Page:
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US urges Ukraine to strengthen prosecution and conviction of human traffickers, report says

The US State Department’s 2024 Trafficking in Persons Report on Ukraine emphasizes the need for vigorous prosecution and conviction of human traffickers and complicit officials to combat the persistent issue of human trafficking in Ukraine, especially exacerbated after Russia’s full-scale invasion of Ukraine.
Human trafficking. Illustrative photo.
Human trafficking. Illustrative photo. Source: Deposit photos
US urges Ukraine to strengthen prosecution and conviction of human traffickers, report says

The Government of Ukraine made “significant efforts” to combat human trafficking but still falls short of fully meeting minimum standards for its elimination, according to the 2024 Trafficking in Persons Report on Ukraine by the US State Department.

Russia’s war against Ukraine forced 6.4 million Ukrainians, particularly women and children, to flee their homes and move abroad; 3.4 million people were internally displaced, with both groups becoming more vulnerable to human trafficking. Traffickers employ tactics such as confiscating identity documents and exploiting victims under the guise of providing jobs or housing. 

Developments in combating human trafficking in Ukraine

 Ukraine adopted a new National Action Plan for 2023-2025, resuming labor inspections that identified potential trafficking cases. It also cooperated with European partners on anti-trafficking investigations despite limited resources due to Russia’s war in Ukraine, according to the 2024 Trafficking in Persons Report.

 Authorities also investigated, prosecuted, and convicted more traffickers compared to previous years and created a specialized anti-human trafficking prosecution unit.

Shortcomings in combating human trafficking in Ukraine

Ukrainian judges continued to issue lenient sentences for most convicted traffickers, with many not receiving prison time.  For the seventh consecutive year, the government failed to secure any convictions of officials complicit in trafficking crimes despite ongoing investigations and “persistent concerns of corruption fostering impunity.”

The government did not identify any foreign national trafficking victims, with children from Ukrainian care institutions evacuated from war zones being at higher risk of trafficking. 

Recommendations to improve anti-trafficking efforts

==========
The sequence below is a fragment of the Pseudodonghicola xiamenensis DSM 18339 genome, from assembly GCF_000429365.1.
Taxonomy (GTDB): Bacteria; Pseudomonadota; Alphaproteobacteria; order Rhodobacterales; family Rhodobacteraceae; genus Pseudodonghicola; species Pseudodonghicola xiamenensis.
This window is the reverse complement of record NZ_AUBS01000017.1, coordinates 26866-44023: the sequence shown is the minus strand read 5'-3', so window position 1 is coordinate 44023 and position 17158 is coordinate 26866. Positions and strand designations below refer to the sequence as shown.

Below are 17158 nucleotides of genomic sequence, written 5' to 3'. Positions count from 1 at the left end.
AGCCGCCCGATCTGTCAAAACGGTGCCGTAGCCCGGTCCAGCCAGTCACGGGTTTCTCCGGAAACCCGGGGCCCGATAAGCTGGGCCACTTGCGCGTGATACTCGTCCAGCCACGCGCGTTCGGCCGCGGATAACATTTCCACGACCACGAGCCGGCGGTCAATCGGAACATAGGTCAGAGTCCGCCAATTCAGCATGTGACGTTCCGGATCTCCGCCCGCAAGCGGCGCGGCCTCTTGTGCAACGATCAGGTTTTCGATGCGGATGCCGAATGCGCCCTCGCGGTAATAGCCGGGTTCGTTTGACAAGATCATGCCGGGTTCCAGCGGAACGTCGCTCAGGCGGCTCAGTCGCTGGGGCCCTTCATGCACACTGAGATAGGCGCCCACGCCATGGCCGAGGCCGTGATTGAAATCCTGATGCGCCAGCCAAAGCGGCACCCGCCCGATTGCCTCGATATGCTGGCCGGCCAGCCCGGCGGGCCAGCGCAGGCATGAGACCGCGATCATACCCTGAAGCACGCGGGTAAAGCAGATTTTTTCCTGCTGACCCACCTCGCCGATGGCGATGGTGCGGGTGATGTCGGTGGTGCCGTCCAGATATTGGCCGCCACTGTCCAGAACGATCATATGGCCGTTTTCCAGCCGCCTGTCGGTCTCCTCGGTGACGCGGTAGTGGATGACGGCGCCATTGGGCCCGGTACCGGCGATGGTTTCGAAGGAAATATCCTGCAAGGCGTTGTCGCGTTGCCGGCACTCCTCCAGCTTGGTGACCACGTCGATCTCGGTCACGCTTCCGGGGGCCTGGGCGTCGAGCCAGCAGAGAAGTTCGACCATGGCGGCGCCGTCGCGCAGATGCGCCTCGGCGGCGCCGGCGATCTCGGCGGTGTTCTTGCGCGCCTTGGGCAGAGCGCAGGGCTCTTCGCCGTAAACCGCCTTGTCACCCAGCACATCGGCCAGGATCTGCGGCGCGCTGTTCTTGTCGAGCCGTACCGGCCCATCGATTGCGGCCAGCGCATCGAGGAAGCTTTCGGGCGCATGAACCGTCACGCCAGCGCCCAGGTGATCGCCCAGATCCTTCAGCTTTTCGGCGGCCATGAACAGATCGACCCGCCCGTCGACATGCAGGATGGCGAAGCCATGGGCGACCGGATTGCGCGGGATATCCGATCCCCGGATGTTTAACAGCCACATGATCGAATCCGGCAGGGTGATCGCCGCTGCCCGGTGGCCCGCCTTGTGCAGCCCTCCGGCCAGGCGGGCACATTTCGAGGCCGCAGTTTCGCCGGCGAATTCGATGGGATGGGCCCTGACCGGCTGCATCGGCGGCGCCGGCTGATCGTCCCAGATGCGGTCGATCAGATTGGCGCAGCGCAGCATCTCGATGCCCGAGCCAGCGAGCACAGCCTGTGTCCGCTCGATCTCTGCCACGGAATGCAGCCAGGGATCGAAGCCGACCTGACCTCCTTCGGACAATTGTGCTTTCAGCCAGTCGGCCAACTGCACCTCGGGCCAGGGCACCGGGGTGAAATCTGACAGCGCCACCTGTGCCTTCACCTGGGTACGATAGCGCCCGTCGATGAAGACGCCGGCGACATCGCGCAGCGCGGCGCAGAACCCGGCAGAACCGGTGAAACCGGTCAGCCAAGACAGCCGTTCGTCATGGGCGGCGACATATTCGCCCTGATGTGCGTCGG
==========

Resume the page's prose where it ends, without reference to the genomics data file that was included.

• Identify and certify the official status of more victims to ensure they are afforded their rights under the trafficking law and modify the procedure for granting victim status to lessen the burden on victims to self-identify and divulge sensitive information. 
  • Vigorously investigate, prosecute, and convict traffickers and complicit officials
  • Increase efforts to identify and protect trafficking victims among highly vulnerable populations, such as Internally displaced people (IDPs), refugees, unaccompanied and separated children, children evacuated from care institutions, undocumented persons, persons with disabilities, migrant workers, women in commercial sex, and Ukrainian citizens whom Russia has forcibly deported to its territory or transferred inside Russia-controlled areas of Ukraine. 
  • Increase training for law enforcement officers, prosecutors, and judges on investigating and prosecuting human trafficking cases.
  • Establish and fill a dedicated national coordinator position to lead national efforts to coordinate and implement anti-trafficking policies. 
  • Continue government funding for anti-trafficking efforts, particularly funding for local communities. 
  • Increase the availability of trafficking-specific services in existing shelters 
  • Enforce strong regulations and oversight of labor recruitment companies by eliminating recruitment fees charged to migrant workers and holding fraudulent labor recruiters criminally accountable.

Ukrainian refugees also face the risk of forced labor in various sectors, including domestic work, childcare, cleaning, hospitality, and agriculture throughout Europe. 

The reasons that prevent Ukrainians from reporting trafficking crimes across Europe include language barriers, fear of reporting to foreign authorities, and lack of awareness of available resources.

Spanish authorities have recently dismantled a criminal group accused of sexually exploiting Ukrainian women, with 42 victims being freed during the operation. The group was operating in Málaga and other cities, where Ukrainian women, particularly those fleeing the war, were coerced into prostitution under false promises of legitimate jobs in Spain. The criminal organization, which included both Spanish and Ukrainian nationals, controlled the victims through threats, surveillance, and control of their earnings.



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